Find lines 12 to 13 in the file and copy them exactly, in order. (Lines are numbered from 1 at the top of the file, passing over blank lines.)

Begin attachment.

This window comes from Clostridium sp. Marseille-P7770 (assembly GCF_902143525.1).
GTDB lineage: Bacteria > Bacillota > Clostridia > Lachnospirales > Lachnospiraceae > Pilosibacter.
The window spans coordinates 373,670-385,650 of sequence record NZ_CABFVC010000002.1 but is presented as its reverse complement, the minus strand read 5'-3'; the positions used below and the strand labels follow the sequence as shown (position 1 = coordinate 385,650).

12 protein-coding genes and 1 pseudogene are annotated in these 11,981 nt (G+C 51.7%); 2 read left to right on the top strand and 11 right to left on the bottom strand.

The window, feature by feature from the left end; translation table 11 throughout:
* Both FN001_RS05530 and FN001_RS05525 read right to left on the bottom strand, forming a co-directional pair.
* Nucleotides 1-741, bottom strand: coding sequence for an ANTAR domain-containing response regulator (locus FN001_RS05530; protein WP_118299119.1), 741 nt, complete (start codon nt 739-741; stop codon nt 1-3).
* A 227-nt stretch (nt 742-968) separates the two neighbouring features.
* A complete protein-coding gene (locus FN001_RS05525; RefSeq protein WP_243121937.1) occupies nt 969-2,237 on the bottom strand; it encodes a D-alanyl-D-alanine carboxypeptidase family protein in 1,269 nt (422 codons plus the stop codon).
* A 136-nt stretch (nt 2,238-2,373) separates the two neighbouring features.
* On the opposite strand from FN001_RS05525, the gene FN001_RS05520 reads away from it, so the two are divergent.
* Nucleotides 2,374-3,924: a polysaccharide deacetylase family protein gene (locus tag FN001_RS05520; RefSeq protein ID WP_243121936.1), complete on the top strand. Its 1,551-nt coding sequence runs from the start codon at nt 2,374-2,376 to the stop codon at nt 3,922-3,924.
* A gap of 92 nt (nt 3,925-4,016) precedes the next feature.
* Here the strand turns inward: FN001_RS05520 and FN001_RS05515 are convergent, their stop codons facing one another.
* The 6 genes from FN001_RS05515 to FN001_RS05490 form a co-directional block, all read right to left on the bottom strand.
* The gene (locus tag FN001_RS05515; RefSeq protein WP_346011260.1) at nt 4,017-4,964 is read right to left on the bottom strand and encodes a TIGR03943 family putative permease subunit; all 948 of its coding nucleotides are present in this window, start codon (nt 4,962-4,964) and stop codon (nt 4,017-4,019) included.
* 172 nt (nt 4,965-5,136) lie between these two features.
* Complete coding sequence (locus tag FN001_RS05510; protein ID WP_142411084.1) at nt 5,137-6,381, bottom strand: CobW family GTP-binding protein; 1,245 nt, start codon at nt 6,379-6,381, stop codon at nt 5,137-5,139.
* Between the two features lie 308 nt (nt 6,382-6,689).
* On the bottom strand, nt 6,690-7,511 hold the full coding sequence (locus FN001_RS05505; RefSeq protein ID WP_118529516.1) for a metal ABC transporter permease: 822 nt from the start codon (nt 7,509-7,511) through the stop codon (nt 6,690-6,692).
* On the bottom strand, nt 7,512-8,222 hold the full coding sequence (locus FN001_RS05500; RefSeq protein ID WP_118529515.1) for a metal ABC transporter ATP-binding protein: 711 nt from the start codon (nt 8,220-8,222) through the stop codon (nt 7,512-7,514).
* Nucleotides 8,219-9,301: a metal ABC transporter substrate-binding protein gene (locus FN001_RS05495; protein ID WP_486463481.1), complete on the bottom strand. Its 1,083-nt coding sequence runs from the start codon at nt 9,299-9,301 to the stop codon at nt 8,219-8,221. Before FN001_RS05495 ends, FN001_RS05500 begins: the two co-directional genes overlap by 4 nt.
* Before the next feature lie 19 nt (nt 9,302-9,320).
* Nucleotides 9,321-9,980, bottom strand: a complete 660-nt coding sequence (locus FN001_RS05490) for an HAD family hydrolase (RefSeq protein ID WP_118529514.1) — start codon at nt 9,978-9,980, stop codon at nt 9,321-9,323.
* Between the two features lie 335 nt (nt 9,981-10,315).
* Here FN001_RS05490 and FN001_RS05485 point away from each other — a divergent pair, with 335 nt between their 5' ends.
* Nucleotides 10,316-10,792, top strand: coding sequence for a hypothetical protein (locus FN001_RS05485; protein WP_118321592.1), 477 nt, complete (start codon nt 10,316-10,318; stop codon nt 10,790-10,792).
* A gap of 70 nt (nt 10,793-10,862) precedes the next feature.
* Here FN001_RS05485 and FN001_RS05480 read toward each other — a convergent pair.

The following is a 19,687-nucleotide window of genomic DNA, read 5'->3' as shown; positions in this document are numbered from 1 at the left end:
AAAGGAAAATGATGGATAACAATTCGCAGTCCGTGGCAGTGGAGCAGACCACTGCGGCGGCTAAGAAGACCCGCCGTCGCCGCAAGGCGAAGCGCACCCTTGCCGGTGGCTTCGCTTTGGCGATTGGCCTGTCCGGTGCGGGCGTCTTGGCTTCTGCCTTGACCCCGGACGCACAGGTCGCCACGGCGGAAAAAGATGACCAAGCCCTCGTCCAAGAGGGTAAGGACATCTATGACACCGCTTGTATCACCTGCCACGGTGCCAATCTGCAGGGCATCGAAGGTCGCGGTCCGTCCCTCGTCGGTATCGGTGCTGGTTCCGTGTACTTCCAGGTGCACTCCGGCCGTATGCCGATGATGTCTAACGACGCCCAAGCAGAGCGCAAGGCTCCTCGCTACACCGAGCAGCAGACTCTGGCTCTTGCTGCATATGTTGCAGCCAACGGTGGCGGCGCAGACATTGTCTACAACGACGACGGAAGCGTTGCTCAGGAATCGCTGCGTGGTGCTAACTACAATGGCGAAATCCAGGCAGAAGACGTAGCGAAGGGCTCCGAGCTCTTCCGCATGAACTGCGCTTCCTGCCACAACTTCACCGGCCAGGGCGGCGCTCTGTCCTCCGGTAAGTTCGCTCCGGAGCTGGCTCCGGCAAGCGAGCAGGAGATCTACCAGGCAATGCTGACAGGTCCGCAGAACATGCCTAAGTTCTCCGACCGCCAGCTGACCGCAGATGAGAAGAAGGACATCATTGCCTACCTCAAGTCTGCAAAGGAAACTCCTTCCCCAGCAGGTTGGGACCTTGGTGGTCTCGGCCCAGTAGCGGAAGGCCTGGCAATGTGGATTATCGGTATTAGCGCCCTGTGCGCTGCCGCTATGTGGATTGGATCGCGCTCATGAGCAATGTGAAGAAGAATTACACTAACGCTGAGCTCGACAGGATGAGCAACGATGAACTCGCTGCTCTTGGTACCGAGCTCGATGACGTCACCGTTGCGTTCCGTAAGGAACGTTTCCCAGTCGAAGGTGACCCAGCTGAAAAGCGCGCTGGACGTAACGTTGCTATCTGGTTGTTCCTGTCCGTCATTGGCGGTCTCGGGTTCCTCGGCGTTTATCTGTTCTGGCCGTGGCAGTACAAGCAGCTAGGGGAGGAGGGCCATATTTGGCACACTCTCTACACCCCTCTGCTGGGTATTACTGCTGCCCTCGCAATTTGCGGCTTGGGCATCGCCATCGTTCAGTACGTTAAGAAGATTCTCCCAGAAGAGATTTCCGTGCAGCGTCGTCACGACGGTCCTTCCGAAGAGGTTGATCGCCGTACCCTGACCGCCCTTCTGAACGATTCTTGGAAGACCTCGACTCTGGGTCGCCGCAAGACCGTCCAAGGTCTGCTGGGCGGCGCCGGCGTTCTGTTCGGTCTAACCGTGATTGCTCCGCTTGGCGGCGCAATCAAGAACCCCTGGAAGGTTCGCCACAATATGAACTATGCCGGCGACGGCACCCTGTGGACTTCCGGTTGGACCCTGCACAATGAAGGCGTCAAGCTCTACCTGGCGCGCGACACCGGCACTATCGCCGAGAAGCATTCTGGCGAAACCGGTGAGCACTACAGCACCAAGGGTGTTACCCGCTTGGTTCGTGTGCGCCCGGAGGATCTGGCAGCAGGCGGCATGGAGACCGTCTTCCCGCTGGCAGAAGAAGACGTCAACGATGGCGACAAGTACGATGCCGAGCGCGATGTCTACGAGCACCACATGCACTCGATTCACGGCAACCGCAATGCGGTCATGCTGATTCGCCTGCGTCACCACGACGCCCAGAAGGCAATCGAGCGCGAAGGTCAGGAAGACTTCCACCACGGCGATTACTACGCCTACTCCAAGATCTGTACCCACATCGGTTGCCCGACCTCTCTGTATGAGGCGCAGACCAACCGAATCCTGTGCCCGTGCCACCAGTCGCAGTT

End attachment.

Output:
* Nucleotides 2,374-3,924: a polysaccharide deacetylase family protein gene (locus tag FN001_RS05520; RefSeq protein ID WP_243121936.1), complete on the top strand. Its 1,551-nt coding sequence runs from the start codon at nt 2,374-2,376 to the stop codon at nt 3,922-3,924.
* A gap of 92 nt (nt 3,925-4,016) precedes the next feature.